More work preserving prairie
SUNBURG -- Craig Lee loves nothing better than searching for the "top ten," but he's not talking about late-night television or the movies. Lee, an accomplished botanist with the U.S. Fish and Wildlife Service in Litchfield, looks for rare and en...
SUNBURG -- Craig Lee loves nothing better than searching for the "top ten," but he's not talking about late-night television or the movies.
Lee, an accomplished botanist with the U.S. Fish and Wildlife Service in Litchfield, looks for rare and endangered prairie plants that are found only on native prairie. They are plants that have specific niches in the prairie environment. It requires a succession of plants over long periods of time to create the prairie where these plants can be found as part of the mosaic.
"This is amazing,'' said Lee, as he described the prairie on conservation land owned by Robin Freese and Steve Harms.
Lee gives a prairie a high ranking if he can identify at least 10 of these plants, hence the "top 10'' designation. Here, he had only to step slowly up the side of a hill before he had ticked off a much longer list. His finds at the toes of his boots came with names like downy gentian, silky aster, wild licorice and rattlesnake root.
The property owned by Freese and Harms is located adjacent to 580 acres of protected wetlands and restored prairie that is part of the Brenner Lake and Randall Waterfowl Production Areas northeast of Sunburg. The couple's native prairie has never seen a plow.
Harms said that he and his wife used to find their outdoor get-a-ways by camping along Minnesota's North Shore. Now, they devote their spare hours to restoring the prairie on this property that was once part of the Freese family farm, and is now their home.
Lee said it was still possible to find remote corners of Minnesota where native plant populations were largely free of invasive species when he began his career with the U.S. Fish and Wildlife Service.
Today, it is no longer possible to find places that are truly free of invasive species, he said.
It helps explain why Lee and others with the U.S. Fish and Wildlife Service office in Litchfield -- along with 18 volunteers in the Minnesota Master Naturalist program from across southern Minnesota -- spent three days last week on the property and adjacent WPA.
They devoted part of each day to cutting down invasive, woody plants like cedar, buckthorn and prickly ash to protect the native prairie from their encroachment.
And, they set aside part of each day for educational opportunities. University of Minnesota experts on prairie birds and insects led tours and spoke to the group about the prairie ecology.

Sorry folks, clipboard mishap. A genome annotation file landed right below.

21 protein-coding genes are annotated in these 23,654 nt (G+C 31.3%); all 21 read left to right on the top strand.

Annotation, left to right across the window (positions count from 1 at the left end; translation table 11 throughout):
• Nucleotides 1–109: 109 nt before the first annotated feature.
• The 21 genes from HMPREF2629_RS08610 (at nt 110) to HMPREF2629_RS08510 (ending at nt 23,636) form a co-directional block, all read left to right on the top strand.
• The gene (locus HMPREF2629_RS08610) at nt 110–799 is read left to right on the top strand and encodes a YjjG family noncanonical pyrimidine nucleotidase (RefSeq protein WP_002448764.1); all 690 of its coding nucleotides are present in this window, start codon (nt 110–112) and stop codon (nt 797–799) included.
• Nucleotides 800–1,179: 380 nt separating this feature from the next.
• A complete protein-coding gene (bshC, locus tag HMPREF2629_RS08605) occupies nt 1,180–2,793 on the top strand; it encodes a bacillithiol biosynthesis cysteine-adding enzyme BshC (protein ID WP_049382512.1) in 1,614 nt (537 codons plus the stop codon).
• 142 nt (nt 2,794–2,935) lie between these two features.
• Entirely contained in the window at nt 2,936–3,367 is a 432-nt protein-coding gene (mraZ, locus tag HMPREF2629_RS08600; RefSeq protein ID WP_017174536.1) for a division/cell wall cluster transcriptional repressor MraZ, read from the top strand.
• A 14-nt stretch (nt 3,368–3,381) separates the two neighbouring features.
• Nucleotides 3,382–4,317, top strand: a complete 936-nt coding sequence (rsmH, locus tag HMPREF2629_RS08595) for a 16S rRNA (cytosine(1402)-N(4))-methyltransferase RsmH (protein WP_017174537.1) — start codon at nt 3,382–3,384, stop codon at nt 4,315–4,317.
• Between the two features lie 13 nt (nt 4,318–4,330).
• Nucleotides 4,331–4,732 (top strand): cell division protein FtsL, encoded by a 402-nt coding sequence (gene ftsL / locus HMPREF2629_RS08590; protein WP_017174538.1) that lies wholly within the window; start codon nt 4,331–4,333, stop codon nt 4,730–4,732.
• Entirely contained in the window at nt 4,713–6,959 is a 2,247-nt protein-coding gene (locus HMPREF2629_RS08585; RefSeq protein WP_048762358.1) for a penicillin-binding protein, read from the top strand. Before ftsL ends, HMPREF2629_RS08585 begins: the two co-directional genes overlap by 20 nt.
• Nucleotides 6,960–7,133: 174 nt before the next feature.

This is an area that has escaped the kind of development found elsewhere in Kandiyohi County. A glacial lobe created an area of wetlands and steep hills comprised of light soils, which made the area largely undesirable for farming.
Harms said that he and his wife have committed themselves long-term to removing invasive species and keeping the native prairie. But he said that they learned it takes more than hard work to protect a prairie.
The work must be timely as well.
Scott Glup of the USFWS in Litchfield toured the prairie with the couple earlier this year and warned them. Woody invaders were moving in to the prairie at a fast pace. The native prairie could be lost in as little as 15 years if action wasn't taken, he warned them.
With the alarm bell sounded, Glup went to work and obtained grant funding to help support the effort of volunteers who could help Harms and Freese clear the native prairie. He turned to Amy Rager, coordinator for Minnesota's Master Naturalist program in this area, for the volunteers.
The work they accomplished last week, along with prescribed burns and on-going cutting, will protect the native prairie.
Lee pointed out how important that is.
We can restore lands to prairie, he said, but these restored prairies do not have anywhere near the diversity of plants. It takes hundreds of years for prairies to develop, and restored prairies today are virtual islands. They are not located next to native prairie with a diverse seed stock to help colonize them.
Once native prairie is gone, Lee said, it can be gone forever.